United for days after, divided for years since — story about how we can unite a nation, told through the voices of families who lost loved ones during the 9/11 attacks.

The United States of America was brutally attacked on September 11, 2001. In the days after the tragedy, our stunned nation was united, despite age, race, religion or gender. Years later, the ripple effects of the attacks find the country polarized and divided. How do we unite a divided America like the nation was directly following the 9/11 attacks?

The attacks on September 11th 2001, left 2,977 people murdered and thousands more injured. More than a decade later, Tim Oliver, an art director from Huntington, New York, walked into work at One World Trade Center in lower Manhattan for the first time. The 104-story glass-and-steel skyscraper is built close to where the Twin Towers once stood. The site is also the home of the 9/11 Memorial and Museum.

On his way to work each day, Tim walked past two giant, cube-shaped pools, the footprints of the Twin Towers. Each pool is one acre in size with man-made waterfalls. The names of nearly 3,000 victims (from the 9/11 attacks and the 1983 World Trade Center bombing) are inscribed on bronze plates, which are attached to the low protective walls of each pool.

Those daily walks inspired Oliver to write “Finding Fifteen,” a book portraying 15 victims of the attacks told through the memories of their families. Oliver randomly selected the names, wrote letters to the 15 families he chose and conducted more than 55 interviews. During the writing of the book, another idea become clear—Allow the victims’ families the opportunity to tell a larger story about America through a documentary.

In the hours, days and weeks after 9/11, families of victims were left confused, anxious and frustrated about the whereabouts of their loved ones but, despite overwhelming grief, they took comfort in the unity they felt throughout the nation. In the documentary, “Sky So Blue,” five of the 15 families in “Finding Fifteen” recall the events of that day, reflect back on the lives of their relatives and remember the national unity in the weeks after 9/11.

This tragedy united our nation for a short time, they families say, but now feel the country is deeply fearful, polarized and divided. During Oliver’s journey, a common theme emerged: To honor their loved ones, the families try to live lives without the fear that plagues American society. The families desperately want Americans to learn the lessons of 9/11: That when one of us is attacked, we are all attacked. That we need to remember that more unites us than divides us. Is there hope for America? They answer that question.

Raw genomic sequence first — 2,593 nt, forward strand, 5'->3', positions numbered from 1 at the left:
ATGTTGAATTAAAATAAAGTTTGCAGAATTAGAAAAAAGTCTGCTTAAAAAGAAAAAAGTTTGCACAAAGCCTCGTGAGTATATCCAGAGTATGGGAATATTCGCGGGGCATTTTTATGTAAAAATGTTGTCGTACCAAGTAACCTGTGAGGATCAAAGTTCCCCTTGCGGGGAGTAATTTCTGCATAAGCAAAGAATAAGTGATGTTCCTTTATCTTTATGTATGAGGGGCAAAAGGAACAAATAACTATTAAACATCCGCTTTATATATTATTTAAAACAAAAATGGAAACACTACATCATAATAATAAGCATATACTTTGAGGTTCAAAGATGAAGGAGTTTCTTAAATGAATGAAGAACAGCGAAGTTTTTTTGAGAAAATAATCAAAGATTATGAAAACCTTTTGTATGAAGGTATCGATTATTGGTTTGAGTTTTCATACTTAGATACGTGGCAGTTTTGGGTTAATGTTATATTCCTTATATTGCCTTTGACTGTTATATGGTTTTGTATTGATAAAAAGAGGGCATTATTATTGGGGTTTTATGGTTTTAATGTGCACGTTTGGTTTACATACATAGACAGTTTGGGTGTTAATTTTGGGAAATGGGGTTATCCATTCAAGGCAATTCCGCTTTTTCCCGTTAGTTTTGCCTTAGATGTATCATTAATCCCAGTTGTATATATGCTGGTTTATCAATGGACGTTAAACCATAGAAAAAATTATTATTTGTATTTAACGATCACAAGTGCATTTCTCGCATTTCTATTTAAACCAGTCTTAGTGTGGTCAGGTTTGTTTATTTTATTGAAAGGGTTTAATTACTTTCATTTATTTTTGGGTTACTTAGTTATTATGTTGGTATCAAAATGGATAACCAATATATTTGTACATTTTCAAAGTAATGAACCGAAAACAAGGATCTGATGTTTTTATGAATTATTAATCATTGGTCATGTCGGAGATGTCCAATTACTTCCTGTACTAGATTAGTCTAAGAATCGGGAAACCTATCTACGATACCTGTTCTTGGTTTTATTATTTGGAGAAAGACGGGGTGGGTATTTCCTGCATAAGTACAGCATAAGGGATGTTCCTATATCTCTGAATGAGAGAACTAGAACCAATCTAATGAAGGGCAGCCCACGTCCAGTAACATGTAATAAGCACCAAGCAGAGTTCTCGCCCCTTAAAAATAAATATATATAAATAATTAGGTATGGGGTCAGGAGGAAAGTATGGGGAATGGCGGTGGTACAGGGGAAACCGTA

This documentary will follow Oliver as he interviews the families of five 9/11 victims on camera. He will also interview a mixture of politicians and intellectuals to gain their perspective. Using both the interviews and historical milestones, the documentary will explore the ripple effects of 9/11: Fear, disunity, anxiety and powerlessness has taken root in America. One has to wonder, “Have the terrorists won? Have they changed us?”

Oliver will ask the 9/11 families: “What unites us as a nation? We knew the answer on September 12th, the day after we were attacked. Do we know now? How can we get the united feeling back that we had in the aftermath of the horror in 2001?”

We will accompany Oliver as he speaks with the other victims—the post 9/11 veterans—and schools asking the youngest American citizens—the post 9/11 generation—the same question: “What unites us? What makes us Americans?”

Collectively, the families believe the solidarity we had as a nation just after these attacks has dissipated and that our nation is more polarized than ever. Ultimately the families would like to see America united again. This documentary will call to action our nation to unite, backed by families of victims of that tragic event.

The documentary “Sky So Blue” is an adaptation of the 2016 non-fiction book, “Finding Fifteen.” Author Timothy P. Oliver has more than 30 years of media experience. Tim is a former reporter, copy editor and designer for the following publications: The New York Times, Time Magazine, Detroit Free Press, Atlanta Journal-Constitution, Asbury Park Press, Gannet Westchester Newspapers.